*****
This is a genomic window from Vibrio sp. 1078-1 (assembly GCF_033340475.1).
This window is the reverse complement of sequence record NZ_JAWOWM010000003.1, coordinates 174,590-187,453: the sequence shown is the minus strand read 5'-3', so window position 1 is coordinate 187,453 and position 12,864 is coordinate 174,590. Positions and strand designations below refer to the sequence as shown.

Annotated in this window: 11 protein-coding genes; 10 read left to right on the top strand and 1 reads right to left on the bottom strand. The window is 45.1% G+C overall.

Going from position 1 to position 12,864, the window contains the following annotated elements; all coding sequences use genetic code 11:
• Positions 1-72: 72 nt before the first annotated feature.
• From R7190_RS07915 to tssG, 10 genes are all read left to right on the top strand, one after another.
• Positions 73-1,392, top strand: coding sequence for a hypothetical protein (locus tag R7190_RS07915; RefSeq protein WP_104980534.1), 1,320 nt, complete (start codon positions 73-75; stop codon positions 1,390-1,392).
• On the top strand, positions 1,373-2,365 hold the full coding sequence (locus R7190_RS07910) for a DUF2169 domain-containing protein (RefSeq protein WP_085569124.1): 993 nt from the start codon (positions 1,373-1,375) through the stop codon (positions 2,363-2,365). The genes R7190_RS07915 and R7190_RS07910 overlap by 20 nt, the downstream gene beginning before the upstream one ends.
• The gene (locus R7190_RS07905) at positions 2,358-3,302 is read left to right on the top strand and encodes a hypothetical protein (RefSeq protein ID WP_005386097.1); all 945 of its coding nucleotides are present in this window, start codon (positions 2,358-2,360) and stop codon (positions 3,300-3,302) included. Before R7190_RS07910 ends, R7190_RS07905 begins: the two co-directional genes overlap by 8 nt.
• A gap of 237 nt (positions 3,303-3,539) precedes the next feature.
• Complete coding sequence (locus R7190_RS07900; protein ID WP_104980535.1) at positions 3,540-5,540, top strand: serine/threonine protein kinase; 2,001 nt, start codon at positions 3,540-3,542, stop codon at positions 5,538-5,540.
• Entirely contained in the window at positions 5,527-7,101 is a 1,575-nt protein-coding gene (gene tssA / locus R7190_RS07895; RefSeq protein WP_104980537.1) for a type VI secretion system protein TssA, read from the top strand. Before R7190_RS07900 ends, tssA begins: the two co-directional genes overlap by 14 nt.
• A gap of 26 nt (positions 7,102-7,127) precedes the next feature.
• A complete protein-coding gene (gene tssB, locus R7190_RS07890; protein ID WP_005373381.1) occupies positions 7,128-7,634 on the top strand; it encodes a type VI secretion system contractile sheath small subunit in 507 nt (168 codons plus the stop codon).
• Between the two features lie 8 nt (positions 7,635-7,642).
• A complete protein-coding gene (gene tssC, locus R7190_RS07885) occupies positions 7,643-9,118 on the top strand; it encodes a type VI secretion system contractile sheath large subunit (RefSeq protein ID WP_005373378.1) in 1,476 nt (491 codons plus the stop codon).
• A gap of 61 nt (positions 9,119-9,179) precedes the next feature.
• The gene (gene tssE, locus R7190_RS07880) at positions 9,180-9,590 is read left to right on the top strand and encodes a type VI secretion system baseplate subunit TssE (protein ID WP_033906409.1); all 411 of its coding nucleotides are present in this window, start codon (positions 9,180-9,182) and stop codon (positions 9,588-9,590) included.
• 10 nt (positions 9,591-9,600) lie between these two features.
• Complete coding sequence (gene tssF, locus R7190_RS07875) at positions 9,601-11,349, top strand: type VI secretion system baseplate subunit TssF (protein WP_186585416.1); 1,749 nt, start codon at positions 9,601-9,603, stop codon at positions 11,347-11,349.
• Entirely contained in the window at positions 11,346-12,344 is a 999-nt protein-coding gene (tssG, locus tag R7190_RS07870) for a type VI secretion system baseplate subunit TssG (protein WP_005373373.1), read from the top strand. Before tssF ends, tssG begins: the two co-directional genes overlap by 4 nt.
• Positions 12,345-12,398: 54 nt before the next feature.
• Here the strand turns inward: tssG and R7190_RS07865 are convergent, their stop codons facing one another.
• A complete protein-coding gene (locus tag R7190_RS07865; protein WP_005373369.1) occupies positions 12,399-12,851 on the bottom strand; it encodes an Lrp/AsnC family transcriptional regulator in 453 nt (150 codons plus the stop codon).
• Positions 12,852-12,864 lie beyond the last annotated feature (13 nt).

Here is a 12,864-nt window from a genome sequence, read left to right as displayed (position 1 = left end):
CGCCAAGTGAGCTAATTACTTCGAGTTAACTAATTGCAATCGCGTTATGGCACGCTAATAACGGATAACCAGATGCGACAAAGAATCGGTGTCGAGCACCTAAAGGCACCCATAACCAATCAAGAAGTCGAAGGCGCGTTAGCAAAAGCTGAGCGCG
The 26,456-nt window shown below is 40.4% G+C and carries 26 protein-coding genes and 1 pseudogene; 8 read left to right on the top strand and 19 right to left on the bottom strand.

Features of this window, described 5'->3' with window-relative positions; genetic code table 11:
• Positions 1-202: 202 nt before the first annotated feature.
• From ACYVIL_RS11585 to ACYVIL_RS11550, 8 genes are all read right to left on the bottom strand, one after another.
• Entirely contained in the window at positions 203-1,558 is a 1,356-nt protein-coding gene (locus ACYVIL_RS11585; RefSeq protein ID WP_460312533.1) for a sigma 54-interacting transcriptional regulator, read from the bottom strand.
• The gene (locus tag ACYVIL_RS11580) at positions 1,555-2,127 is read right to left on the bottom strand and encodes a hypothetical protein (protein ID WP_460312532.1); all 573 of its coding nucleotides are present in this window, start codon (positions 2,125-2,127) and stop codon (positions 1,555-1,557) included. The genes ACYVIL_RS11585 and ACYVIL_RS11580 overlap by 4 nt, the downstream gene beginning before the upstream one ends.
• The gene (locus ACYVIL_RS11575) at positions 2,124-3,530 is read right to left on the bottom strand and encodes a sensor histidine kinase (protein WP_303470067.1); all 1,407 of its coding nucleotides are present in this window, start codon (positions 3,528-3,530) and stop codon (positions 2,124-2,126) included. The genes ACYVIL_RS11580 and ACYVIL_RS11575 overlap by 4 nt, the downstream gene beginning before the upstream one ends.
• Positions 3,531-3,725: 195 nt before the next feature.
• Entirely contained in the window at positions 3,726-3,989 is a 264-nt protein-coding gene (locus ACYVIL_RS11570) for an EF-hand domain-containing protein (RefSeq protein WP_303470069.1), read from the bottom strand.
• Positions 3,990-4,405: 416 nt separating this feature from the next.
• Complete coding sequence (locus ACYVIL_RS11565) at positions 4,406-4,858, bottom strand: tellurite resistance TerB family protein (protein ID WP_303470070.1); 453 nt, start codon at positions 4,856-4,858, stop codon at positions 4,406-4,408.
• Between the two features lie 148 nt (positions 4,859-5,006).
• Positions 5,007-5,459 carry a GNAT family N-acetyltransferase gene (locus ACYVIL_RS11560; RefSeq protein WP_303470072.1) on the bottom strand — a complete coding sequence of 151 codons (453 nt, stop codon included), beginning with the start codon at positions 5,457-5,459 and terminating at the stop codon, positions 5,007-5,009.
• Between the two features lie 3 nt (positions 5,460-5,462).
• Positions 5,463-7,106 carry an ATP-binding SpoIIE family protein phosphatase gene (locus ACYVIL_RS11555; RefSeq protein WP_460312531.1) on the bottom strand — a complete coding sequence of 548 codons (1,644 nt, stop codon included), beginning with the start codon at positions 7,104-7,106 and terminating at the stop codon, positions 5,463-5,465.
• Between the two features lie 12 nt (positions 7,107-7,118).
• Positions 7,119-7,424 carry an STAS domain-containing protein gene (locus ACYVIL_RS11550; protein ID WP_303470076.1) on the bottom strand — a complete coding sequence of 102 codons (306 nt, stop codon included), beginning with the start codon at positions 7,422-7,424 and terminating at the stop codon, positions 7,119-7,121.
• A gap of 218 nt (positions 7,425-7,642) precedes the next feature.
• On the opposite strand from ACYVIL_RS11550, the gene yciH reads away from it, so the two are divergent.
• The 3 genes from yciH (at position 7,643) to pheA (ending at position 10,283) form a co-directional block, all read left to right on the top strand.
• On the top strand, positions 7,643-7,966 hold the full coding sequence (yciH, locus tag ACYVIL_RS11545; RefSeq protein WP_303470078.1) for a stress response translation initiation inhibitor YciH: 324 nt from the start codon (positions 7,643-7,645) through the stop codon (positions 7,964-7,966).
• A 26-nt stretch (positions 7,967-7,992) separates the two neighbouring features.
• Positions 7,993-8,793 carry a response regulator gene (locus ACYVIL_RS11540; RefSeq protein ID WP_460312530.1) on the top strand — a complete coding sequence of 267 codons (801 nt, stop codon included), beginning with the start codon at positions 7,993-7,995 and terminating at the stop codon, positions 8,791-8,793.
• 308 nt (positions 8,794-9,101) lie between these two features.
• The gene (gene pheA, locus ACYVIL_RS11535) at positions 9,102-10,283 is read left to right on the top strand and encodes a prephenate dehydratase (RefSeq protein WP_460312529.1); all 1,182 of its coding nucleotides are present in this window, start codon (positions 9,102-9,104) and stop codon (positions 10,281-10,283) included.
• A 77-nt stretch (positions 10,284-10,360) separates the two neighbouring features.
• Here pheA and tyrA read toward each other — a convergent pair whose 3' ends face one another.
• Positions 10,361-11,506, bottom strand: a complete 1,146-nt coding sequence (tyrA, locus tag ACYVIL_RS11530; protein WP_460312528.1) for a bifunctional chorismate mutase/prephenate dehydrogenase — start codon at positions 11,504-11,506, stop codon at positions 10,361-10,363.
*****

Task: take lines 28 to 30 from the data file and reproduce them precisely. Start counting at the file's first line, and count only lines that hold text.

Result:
The 26,456-nt window shown below is 40.4% G+C and carries 26 protein-coding genes and 1 pseudogene; 8 read left to right on the top strand and 19 right to left on the bottom strand.

Features of this window, described 5'->3' with window-relative positions; genetic code table 11:
• Positions 1-202: 202 nt before the first annotated feature.